Unapproved Genetically Modified Wheat Discovered in Oregon: Status and Implications [June 7, 2013] [open pdf - 219KB]
"The U.S. Department of Agriculture (USDA) announced on May 31, 2013, that a variety of genetically engineered (GE) wheat had been discovered in a field in eastern Oregon. No varieties of genetically modified wheat have been approved, or deregulated, by the Animal and Plant and Health Inspection Service (APHIS), the USDA agency responsible for regulating the release of GE plants into the environment. Release of GE plants into the natural environment is regulated by APHIS under the Plant Protection Act (PPA, 7 U.S.C. 7701 et seq.), as amended. APHIS began a formal investigation in early May after notification by an Oregon State University scientist that preliminary tests of the wheat samples from the Oregon farm indicated the possible presence of GE glyphosate-tolerant wheat plants. Test results by APHIS indicated the presence of a glyphosate-tolerant variety field-tested by Monsanto Company, a major corporate presence in agricultural biotechnology, under APHIS approval at approximately 100 field trials in 16 states between 1998 and 2005. The agency approved field testing of GE wheat in Oregon in 2001. At this time, APHIS does not know how the presence of the unapproved wheat variety occurred, how the wheat could have gotten into the field after so many years, whether violations under the PPA occurred, or whether the growth of the wheat is more widespread. Answers to these questions are among the objectives of the APHIS investigation. The safety of GE organisms for food and feed is regulated by the Food and Drug Administration (FDA) under the Federal Food, Drug, and Cosmetic Act (21 U.S.C. 301 et seq.). A voluntary consultation on the safety of food derived from the GE wheat variety was completed by FDA in 2004. FDA determined that the GE wheat variety was as safe for food and feed as non-GE wheat, and that there were no public health concerns."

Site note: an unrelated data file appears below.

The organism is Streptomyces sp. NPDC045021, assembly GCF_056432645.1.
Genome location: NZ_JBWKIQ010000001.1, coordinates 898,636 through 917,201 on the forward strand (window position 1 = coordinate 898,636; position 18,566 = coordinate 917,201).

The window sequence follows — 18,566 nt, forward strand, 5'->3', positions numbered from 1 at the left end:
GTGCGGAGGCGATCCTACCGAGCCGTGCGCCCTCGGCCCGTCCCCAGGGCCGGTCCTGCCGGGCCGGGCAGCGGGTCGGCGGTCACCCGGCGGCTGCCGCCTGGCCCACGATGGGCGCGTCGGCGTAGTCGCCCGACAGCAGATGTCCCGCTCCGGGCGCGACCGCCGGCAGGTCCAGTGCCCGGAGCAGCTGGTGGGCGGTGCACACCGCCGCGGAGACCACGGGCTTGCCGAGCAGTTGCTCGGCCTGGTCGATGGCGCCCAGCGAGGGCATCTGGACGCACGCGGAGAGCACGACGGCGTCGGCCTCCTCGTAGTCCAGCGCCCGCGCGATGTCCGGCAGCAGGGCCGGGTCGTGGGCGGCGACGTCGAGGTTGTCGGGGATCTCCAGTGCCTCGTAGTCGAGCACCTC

CRS Report for Congress, R43100